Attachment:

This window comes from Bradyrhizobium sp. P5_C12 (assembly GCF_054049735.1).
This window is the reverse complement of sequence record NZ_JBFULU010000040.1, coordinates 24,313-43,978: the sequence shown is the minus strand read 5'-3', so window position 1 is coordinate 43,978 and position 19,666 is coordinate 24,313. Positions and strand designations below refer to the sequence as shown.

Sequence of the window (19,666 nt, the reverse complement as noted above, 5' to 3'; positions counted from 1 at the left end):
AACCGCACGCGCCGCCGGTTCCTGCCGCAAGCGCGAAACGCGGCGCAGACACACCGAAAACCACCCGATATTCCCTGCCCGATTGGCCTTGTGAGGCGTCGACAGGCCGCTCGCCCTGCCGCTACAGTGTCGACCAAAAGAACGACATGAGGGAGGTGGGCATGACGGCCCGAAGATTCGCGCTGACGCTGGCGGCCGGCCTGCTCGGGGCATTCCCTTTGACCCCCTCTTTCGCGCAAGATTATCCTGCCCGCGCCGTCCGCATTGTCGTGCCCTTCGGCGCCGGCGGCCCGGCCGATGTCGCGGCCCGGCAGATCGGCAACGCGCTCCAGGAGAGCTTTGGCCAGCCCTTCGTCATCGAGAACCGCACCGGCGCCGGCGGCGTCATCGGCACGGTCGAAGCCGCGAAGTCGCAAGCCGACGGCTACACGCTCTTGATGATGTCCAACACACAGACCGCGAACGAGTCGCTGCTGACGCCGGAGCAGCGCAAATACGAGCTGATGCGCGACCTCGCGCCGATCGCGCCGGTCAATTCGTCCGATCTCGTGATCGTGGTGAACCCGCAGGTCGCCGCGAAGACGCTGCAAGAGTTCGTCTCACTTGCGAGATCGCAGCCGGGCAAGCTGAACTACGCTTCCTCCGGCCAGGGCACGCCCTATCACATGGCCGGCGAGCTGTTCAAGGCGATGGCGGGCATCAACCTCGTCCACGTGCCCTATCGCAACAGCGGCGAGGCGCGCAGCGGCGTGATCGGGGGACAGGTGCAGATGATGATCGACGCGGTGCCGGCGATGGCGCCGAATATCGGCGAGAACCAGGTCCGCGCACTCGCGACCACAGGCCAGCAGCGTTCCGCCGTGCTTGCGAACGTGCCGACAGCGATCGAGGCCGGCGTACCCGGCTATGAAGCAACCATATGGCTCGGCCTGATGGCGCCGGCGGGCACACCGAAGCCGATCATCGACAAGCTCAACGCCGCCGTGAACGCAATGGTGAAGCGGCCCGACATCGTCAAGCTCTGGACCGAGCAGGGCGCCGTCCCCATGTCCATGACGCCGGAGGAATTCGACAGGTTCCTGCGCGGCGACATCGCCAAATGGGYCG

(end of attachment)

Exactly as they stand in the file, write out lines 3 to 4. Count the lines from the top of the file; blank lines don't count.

Sequence of the window (19,666 nt, the reverse complement as noted above, 5' to 3'; positions counted from 1 at the left end):
AACCGCACGCGCCGCCGGTTCCTGCCGCAAGCGCGAAACGCGGCGCAGACACACCGAAAACCACCCGATATTCCCTGCCCGATTGGCCTTGTGAGGCGTCGACAGGCCGCTCGCCCTGCCGCTACAGTGTCGACCAAAAGAACGACATGAGGGAGGTGGGCATGACGGCCCGAAGATTCGCGCTGACGCTGGCGGCCGGCCTGCTCGGGGCATTCCCTTTGACCCCCTCTTTCGCGCAAGATTATCCTGCCCGCGCCGTCCGCATTGTCGTGCCCTTCGGCGCCGGCGGCCCGGCCGATGTCGCGGCCCGGCAGATCGGCAACGCGCTCCAGGAGAGCTTTGGCCAGCCCTTCGTCATCGAGAACCGCACCGGCGCCGGCGGCGTCATCGGCACGGTCGAAGCCGCGAAGTCGCAAGCCGACGGCTACACGCTCTTGATGATGTCCAACACACAGACCGCGAACGAGTCGCTGCTGACGCCGGAGCAGCGCAAATACGAGCTGATGCGCGACCTCGCGCCGATCGCGCCGGTCAATTCGTCCGATCTCGTGATCGTGGTGAACCCGCAGGTCGCCGCGAAGACGCTGCAAGAGTTCGTCTCACTTGCGAGATCGCAGCCGGGCAAGCTGAACTACGCTTCCTCCGGCCAGGGCACGCCCTATCACATGGCCGGCGAGCTGTTCAAGGCGATGGCGGGCATCAACCTCGTCCACGTGCCCTATCGCAACAGCGGCGAGGCGCGCAGCGGCGTGATCGGGGGACAGGTGCAGATGATGATCGACGCGGTGCCGGCGATGGCGCCGAATATCGGCGAGAACCAGGTCCGCGCACTCGCGACCACAGGCCAGCAGCGTTCCGCCGTGCTTGCGAACGTGCCGACAGCGATCGAGGCCGGCGTACCCGGCTATGAAGCAACCATATGGCTCGGCCTGATGGCGCCGGCGGGCACACCGAAGCCGATCATCGACAAGCTCAACGCCGCCGTGAACGCAATGGTGAAGCGGCCCGACATCGTCAAGCTCTGGACCGAGCAGGGCGCCGTCCCCATGTCCATGACGCCGGAGGAATTCGACAGGTTCCTGCGCGGCGACATCGCCAAATGGGYCG